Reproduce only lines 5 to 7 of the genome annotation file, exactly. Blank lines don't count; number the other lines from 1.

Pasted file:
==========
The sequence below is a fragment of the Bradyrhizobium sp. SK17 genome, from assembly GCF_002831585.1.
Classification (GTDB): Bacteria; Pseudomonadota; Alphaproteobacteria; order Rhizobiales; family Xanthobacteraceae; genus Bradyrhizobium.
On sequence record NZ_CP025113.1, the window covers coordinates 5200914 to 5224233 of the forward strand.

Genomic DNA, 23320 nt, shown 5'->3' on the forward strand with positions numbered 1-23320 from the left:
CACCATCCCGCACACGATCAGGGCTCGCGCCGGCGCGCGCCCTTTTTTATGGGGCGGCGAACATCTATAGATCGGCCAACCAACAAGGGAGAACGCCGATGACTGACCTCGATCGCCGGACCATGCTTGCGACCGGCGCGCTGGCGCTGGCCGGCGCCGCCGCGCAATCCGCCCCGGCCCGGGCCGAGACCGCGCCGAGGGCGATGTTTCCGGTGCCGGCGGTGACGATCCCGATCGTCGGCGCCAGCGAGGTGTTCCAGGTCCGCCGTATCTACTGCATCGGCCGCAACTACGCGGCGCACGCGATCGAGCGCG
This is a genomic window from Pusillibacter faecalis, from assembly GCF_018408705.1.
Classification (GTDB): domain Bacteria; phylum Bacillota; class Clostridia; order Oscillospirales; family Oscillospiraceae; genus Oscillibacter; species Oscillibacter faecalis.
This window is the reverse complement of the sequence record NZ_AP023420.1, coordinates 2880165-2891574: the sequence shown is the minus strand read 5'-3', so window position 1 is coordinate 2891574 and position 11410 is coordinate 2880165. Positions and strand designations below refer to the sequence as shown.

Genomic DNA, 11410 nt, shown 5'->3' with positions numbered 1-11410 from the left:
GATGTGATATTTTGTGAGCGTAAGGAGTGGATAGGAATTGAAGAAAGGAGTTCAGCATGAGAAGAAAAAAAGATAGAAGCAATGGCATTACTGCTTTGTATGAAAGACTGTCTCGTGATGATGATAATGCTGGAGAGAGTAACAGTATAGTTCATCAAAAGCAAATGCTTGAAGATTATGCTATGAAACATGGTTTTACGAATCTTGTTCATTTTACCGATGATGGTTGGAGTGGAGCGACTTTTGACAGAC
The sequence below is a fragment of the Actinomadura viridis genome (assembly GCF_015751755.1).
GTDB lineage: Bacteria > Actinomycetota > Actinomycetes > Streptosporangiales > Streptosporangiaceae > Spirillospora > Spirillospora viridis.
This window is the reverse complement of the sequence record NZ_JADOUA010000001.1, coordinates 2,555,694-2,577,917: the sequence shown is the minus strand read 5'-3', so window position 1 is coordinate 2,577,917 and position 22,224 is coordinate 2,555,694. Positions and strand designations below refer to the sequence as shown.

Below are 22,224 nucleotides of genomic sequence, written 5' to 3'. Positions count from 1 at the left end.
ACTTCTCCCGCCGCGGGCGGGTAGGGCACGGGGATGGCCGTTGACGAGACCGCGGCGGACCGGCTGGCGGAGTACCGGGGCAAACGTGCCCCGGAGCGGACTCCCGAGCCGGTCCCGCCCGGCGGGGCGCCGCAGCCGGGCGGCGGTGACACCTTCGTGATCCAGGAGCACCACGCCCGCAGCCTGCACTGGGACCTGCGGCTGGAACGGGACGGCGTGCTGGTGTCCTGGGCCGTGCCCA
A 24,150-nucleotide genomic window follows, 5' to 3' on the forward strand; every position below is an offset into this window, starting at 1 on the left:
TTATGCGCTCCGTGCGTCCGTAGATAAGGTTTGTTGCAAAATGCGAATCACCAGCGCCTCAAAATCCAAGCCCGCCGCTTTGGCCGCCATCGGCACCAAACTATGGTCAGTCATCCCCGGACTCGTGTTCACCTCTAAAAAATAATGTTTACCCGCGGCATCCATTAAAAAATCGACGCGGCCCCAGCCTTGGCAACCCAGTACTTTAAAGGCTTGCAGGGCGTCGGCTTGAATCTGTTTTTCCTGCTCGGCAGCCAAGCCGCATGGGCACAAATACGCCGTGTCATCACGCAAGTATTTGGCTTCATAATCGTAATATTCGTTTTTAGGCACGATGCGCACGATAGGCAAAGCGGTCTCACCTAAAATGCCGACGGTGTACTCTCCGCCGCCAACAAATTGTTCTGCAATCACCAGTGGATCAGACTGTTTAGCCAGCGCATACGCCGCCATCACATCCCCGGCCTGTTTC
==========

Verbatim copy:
CACCATCCCGCACACGATCAGGGCTCGCGCCGGCGCGCGCCCTTTTTTATGGGGCGGCGAACATCTATAGATCGGCCAACCAACAAGGGAGAACGCCGATGACTGACCTCGATCGCCGGACCATGCTTGCGACCGGCGCGCTGGCGCTGGCCGGCGCCGCCGCGCAATCCGCCCCGGCCCGGGCCGAGACCGCGCCGAGGGCGATGTTTCCGGTGCCGGCGGTGACGATCCCGATCGTCGGCGCCAGCGAGGTGTTCCAGGTCCGCCGTATCTACTGCATCGGCCGCAACTACGCGGCGCACGCGATCGAGCGCG
This is a genomic window from Pusillibacter faecalis, from assembly GCF_018408705.1.
Classification (GTDB): domain Bacteria; phylum Bacillota; class Clostridia; order Oscillospirales; family Oscillospiraceae; genus Oscillibacter; species Oscillibacter faecalis.